Tag Archives: turtle trapping

Wrangle a Turtle..


I caught another little guy this morning. TN law requires them to be a minimum of 12″ in length to keep. It is probably for the best that I didn’t catch a big one, as we are heading to a Wild Food Festival and my wife will appreciate me not smelling like a butchered turtle on our car trip.

The words of a good friend echo in my mind… “Your Blog is not your diary!! Show them how to do something“. One of my unofficial business coach is a decorated Marine combat leader, so I censored the expletives from his sage advice, but I love his “it may taste bad, but eat it” style.

Hai, Sensei!!” is usually my response

So here is a quick lesson on wrangling a turtle once he is on dry land. They are faster than they look, pretty ornery, and their long necks can reach surprisingly far.

Step 1: ” Open mouth, insert foot” Well not really. You step on their head and upper shell pinning them.


Step 2: Grab the tail


Step 3: Remember the turtle’s reach and throw it in your turtle sack if it is big enough or turn it loose.


TN turtle regulations:



More than one way to catch and clean a turtle.. Part I


The phone rings. I answer and hear a strong mountain accent utter the words…

You wanna turtle?

I replied “I’ll head that way“.

When the old ex-poacher heard I was trapping turtles out of a nearby pond, he proceeded to tell me tall tales of 200 pounders covered in moss that you could ride across the lake. I love listening to these guys, because there are pearls of knowledge mixed in with the grand tales and I like to pick their brains for different ways to put meat on the table. The pond owners had fished 4 or 5 good sized turtles out before I heard they wanted them gone and left me catching only these little guys.


So when Danny offered me a free turtle, I wasn’t going to turn it down, knowing that there would be a good story that came with it. When I arrived to find the turtle in a net and stuffed into a garbage can, the story began.

Now there are good storytellers, and great storytellers, and this guy has it down. With all the enthusiasm he could muster in his 5′ 7″, 260 pound frame, he proceeded to tell me how he had watched that turtle “sunnin’ himself” for hours on the bank. Then it “slid into the water” and swam straight towards the dock, so “I kindly grabbed the net and hid behind the pole and eased it in“. The pole in reference is a 4 x 4 support on the marina, so the image of this bulldog of man hiding behind it made me chuckle. I realized that even though at one time we were on opposite sides of the law, we are both the same. We share a passion for living off the land and catching our supper.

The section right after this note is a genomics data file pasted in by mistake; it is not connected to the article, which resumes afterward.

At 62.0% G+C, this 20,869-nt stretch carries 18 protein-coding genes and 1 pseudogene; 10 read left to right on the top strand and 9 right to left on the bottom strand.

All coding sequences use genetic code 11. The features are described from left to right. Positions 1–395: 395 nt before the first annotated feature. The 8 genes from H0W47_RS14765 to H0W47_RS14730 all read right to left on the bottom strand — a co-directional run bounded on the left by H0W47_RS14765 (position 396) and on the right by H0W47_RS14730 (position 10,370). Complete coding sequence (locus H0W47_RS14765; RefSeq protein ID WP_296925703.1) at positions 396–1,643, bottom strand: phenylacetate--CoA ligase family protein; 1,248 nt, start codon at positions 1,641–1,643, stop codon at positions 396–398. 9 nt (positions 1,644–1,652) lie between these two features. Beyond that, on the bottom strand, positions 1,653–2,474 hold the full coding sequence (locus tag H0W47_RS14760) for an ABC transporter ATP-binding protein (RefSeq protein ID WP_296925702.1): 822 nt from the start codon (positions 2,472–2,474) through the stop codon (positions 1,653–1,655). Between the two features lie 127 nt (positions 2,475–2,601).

I thanked him and promised to bring him some meat next week and headed to the house to clean my turtle. Well one thing led to another and I kept him in a tank for two days until I could clean him. I had full intentions of posting a “how to”, but my wife, and photographer, had to head to work half way through the process.

So we will call this Part I:

1. Catch a turtle – with a trap, jug lines, limblines, noodling, crossing the road, or with Danny’s net

2. “Dispatch it” a.k.a. kill it. Operating as a professional hunter and trapper for years I was well trained that we “don’t kill animals, we dispatch them”. You can sugar coat the process all you want, but if you are going to hunt and trap your own meat you are going to “kill” animals. I use a hammer to the head and then cut it off, a.k.a. “stunning and exsanguination” an approved method according to the AVMA Euthanasia Guidelines  https://www.avma.org/KB/Policies/Documents/euthanasia.pdf

3. If you have a hose, you can stick the nozzle down the neck and use the water pressure to help separate the skin from the meat.


4. Cut off the feet, cut the skin free from the shell (carapace), and use a baton the cut the sides free


5. Use the baton and knife to cut down the belly (plastron if you want to sound fancy)


6. Then… you have to wait until I catch another turtle or Danny nets the “200 pounder

The finished product of head meat, backstraps, front and hindquarters, tail, and neck ready to be bagged for the freezer.